Differences Between Alloy Wheel Hub Motor And Crankshaft Drive Motors In Terms Of Weight And Power

Update:Oct 28,2022
Summary:Advantages and disadvantages of in-wheel motors and crankshaft drive motors in terms of weightAlloy Wheel Hub MotorAlloy Wheel Hub Motor makes the whe...

Advantages and disadvantages of in-wheel motors and crankshaft drive motors in terms of weight

Alloy Wheel Hub Motor

Alloy Wheel Hub Motor makes the wheels heavier. The minimum extra weight is about five pounds, but it could be much more than that. This is part of the reason why the average weight of an e-bike is over 45 pounds.

Crankshaft drive motor

Mid-drive motors tend to be a lot lighter than hub drives. Both the engine and battery could be lighter. That said, they obviously do add weight to the bike.

Advantages and disadvantages of in-wheel motor and crankshaft drive motor in terms of power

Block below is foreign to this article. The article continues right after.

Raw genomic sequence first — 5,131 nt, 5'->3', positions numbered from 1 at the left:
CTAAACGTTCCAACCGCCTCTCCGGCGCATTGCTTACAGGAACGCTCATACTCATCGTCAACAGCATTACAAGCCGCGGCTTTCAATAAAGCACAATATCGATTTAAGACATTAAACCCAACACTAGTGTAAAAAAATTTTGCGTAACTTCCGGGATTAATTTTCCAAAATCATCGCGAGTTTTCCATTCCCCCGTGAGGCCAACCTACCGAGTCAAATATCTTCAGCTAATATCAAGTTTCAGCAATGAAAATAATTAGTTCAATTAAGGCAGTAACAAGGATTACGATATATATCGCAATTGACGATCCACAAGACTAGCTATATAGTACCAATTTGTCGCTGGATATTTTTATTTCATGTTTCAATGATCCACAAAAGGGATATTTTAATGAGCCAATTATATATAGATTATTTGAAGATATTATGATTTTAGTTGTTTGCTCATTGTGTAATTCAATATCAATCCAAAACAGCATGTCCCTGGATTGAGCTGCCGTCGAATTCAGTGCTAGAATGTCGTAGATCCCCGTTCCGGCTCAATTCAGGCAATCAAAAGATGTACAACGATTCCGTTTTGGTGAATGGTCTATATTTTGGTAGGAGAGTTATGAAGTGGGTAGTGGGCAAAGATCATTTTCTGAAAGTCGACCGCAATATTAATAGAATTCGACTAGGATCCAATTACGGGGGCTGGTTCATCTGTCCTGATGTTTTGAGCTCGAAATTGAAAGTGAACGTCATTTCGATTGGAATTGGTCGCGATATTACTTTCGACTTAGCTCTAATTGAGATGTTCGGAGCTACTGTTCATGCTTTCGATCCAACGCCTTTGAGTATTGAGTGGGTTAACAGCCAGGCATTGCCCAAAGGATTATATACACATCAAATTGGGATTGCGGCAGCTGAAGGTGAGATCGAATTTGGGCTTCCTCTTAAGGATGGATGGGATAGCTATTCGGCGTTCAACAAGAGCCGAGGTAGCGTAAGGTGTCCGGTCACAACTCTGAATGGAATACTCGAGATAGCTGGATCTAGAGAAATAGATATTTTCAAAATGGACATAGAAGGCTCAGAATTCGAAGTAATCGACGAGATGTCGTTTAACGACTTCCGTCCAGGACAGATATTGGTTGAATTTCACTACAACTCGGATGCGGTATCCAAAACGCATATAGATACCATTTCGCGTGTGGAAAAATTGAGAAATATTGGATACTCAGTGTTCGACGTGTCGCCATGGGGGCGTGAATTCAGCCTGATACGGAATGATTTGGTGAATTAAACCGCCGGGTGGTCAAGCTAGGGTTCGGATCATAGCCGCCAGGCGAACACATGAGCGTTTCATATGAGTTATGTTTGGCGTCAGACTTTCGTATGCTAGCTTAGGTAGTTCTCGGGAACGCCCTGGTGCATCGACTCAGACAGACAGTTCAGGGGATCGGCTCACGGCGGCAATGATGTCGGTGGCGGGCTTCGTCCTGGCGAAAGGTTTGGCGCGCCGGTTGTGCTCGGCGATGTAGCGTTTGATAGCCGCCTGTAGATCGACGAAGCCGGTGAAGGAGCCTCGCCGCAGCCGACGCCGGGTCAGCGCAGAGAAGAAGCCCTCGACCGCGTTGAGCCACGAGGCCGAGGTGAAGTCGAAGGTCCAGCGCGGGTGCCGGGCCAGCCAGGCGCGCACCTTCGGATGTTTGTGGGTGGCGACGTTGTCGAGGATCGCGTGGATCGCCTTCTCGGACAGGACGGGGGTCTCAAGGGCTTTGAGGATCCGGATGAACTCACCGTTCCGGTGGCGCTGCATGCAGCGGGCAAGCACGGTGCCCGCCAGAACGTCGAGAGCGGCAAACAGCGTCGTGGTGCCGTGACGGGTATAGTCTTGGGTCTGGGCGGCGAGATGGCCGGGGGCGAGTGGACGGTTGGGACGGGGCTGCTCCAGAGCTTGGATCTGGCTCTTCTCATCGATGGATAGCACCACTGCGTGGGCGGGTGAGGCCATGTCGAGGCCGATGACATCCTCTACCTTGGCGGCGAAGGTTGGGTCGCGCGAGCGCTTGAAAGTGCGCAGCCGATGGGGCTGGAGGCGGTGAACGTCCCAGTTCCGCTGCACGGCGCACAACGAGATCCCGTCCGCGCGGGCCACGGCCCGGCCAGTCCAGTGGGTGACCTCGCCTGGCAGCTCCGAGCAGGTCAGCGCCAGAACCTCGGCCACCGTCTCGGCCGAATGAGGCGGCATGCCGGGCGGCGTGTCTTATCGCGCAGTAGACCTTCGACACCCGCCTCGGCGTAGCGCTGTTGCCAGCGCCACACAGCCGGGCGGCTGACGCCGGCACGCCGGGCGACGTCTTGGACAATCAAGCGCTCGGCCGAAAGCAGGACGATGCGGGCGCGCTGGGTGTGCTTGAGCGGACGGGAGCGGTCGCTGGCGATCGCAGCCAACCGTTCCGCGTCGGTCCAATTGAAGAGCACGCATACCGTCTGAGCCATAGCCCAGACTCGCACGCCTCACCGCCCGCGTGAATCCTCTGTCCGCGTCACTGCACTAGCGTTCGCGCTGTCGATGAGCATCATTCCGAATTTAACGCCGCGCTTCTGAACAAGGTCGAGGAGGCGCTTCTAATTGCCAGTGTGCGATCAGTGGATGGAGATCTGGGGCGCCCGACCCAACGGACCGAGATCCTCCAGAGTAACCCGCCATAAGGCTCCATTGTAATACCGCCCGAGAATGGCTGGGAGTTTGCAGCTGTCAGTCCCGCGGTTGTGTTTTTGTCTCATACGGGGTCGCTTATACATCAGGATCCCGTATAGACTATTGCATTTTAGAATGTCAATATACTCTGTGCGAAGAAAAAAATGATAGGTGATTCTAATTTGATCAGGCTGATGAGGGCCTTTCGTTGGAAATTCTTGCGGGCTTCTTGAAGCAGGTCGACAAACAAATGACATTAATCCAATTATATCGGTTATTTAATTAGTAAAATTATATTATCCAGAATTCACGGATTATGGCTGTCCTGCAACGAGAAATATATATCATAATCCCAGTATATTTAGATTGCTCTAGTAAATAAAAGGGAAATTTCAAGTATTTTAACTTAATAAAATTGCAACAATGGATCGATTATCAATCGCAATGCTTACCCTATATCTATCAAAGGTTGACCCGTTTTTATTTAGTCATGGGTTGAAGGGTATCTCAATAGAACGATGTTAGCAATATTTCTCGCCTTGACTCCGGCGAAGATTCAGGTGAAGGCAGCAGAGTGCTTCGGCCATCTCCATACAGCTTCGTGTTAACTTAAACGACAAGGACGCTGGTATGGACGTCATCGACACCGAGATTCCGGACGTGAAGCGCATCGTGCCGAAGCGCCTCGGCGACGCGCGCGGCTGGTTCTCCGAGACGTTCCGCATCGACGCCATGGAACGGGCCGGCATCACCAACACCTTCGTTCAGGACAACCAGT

In-wheel motor

In-wheel motors work fairly simply, so they are very powerful. In most countries, the only limit is how much power you are legally allowed to have on your bike. This means you can ride great distances, drive extremely fast and navigate huge hills. All with minimal pedaling, if you like.

Crankshaft drive motor

The main limitation of crank drive motors is that they are limited by the strength of the chain and sprocket. Almost all systems to date have used standard bicycle chains and sprockets, which have never been designed for motorized use, so power must be kept fairly low. In practice, these motors are usually limited to 250 W.

This is of course balanced in part by the fact that the mid-drive motor works in tandem with your gears.

The bottom line on power, though, is that if power is the most important thing to you, you'll probably prefer a hub-drive motor.